Though rebate of all VAT levied on exports TB on sector value added is positive in 0,5%, as a consequence of the “no rebate” of the “saldo técnico” (technical difference) assumed in the original Case 2 (Meat).
Case 6 dealing with Agricultural Sector production destined partially to exports with adjustment in frontier is shown in Figure Nº 4.
Figure Nº 4
Supply Price with VAT Supply Price without VAT
Price Net of Tax on Exports
Demand with VAT Demand without VAT
The only possibility that consumers do not support the tax burden is that government does not levy imports with the VAT. In such a case, the external demand curve (price net of tax on exports) would represent the infinitive-price-elastic demand curve and the infinitive- price-elastic supply curve at the same time, which means no tax burden shifting forward or backwards, because all sales would face the price P0. But in that case the Agricultural Sector would export all production (avoiding paying the tax) and the domestic demand would import all consumption (avoiding also paying the tax). Government wouldn’t collect any VAT revenue, which means the same result of extending the “zero-tax rate” treatment to all sector’s sales.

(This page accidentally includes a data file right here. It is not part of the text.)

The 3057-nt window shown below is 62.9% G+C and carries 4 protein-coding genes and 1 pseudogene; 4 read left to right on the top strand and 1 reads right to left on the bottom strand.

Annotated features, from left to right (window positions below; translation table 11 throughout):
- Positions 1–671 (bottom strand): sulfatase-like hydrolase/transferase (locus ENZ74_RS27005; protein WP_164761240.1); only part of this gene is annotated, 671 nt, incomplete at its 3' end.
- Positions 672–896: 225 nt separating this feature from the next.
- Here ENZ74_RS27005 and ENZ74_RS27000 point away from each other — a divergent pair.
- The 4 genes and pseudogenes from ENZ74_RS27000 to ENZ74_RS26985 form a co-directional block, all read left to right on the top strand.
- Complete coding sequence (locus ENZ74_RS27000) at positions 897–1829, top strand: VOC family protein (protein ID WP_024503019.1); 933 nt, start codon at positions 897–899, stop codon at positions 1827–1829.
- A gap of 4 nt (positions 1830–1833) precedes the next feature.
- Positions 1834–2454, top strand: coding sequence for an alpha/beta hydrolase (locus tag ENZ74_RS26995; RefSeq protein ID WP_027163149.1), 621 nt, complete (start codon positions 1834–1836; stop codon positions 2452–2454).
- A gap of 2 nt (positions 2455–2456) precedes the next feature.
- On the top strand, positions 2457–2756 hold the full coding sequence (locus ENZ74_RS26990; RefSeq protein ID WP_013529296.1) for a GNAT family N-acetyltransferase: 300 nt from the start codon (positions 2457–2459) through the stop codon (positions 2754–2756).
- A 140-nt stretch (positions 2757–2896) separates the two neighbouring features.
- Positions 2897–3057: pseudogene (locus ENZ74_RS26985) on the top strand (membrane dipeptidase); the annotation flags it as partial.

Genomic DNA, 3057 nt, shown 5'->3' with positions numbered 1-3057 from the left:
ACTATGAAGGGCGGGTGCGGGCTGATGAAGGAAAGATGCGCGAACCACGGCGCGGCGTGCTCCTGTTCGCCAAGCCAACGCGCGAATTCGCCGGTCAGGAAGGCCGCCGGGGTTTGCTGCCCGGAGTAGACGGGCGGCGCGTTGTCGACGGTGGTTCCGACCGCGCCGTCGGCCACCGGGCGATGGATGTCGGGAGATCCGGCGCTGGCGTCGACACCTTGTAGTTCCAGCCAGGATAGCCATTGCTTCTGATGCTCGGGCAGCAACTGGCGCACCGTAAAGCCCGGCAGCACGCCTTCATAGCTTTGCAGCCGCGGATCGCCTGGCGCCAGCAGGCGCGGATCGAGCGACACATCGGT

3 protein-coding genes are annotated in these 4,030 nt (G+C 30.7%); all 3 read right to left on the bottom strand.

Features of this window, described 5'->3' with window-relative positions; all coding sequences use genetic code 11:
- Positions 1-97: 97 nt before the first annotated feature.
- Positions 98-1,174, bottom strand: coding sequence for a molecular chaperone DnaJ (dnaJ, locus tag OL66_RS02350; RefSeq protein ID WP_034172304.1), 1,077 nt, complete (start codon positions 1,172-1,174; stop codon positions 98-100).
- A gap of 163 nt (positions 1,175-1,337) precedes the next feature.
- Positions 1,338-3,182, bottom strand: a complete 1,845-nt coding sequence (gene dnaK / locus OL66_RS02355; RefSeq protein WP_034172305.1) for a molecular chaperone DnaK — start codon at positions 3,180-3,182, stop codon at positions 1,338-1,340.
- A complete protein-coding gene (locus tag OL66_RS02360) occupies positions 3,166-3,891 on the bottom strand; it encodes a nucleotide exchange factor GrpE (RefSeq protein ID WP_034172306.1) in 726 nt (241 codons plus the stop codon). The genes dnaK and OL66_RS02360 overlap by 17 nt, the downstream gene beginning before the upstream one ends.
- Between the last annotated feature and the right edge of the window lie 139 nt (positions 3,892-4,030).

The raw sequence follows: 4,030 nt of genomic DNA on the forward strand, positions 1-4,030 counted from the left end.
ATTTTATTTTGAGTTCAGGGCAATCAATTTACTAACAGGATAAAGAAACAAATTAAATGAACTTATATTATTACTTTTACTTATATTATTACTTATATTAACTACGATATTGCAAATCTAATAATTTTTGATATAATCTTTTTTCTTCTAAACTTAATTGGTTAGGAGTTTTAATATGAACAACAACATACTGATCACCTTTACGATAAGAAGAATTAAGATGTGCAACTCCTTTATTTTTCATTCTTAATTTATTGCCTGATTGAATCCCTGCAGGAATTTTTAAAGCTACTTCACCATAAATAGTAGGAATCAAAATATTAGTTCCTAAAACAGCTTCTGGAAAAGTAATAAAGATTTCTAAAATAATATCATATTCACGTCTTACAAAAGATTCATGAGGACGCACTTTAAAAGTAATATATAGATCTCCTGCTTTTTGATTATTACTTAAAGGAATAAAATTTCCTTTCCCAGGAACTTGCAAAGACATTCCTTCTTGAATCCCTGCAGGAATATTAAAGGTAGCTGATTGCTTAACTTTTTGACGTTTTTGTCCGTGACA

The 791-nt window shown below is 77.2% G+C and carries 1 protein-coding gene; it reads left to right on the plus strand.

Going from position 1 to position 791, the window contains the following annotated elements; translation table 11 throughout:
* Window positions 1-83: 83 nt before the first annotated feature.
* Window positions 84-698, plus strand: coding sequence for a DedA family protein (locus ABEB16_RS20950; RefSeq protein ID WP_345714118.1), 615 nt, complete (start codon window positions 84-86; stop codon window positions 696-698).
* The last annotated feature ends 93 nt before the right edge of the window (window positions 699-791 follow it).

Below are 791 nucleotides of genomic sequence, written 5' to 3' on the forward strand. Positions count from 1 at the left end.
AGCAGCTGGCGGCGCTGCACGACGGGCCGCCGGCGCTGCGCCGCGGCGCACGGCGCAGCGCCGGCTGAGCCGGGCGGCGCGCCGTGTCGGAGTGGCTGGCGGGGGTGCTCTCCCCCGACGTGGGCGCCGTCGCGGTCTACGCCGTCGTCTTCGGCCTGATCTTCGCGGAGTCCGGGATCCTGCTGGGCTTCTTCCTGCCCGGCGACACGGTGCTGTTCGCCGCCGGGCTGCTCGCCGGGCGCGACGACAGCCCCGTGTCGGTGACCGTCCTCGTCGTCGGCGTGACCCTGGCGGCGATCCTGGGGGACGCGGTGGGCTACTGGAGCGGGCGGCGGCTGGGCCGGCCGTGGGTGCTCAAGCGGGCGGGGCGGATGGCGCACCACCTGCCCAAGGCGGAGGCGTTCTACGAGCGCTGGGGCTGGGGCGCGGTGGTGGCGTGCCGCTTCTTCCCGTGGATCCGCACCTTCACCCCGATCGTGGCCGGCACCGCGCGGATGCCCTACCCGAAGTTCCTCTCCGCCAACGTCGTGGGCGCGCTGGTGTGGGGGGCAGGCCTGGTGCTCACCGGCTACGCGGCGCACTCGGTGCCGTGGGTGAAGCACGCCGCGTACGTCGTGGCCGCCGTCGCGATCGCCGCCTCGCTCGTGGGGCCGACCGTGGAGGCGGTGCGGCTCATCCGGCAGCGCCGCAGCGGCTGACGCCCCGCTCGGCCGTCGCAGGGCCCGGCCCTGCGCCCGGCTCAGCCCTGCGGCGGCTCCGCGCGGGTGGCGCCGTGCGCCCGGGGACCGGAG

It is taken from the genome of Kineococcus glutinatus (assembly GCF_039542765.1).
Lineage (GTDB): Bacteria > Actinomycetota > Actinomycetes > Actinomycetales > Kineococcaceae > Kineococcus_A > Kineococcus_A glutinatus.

Simulation of Case 6 assumes Agricultural Sector exporting only 30% of its production and, consequently, only that portion has “zero-rate” treatment. The rest 70% purchased domestically is levied by the tax.
Now TB is 6%, one third lower than TB of Case 3 (8,5%); due to the reduced 70% of internal purchases (omitting decimals: 8,5% x 0,70 = 6%). This is the measurement of sector tax burden in the traditional methodology, no matter what the incidence of the tax could be.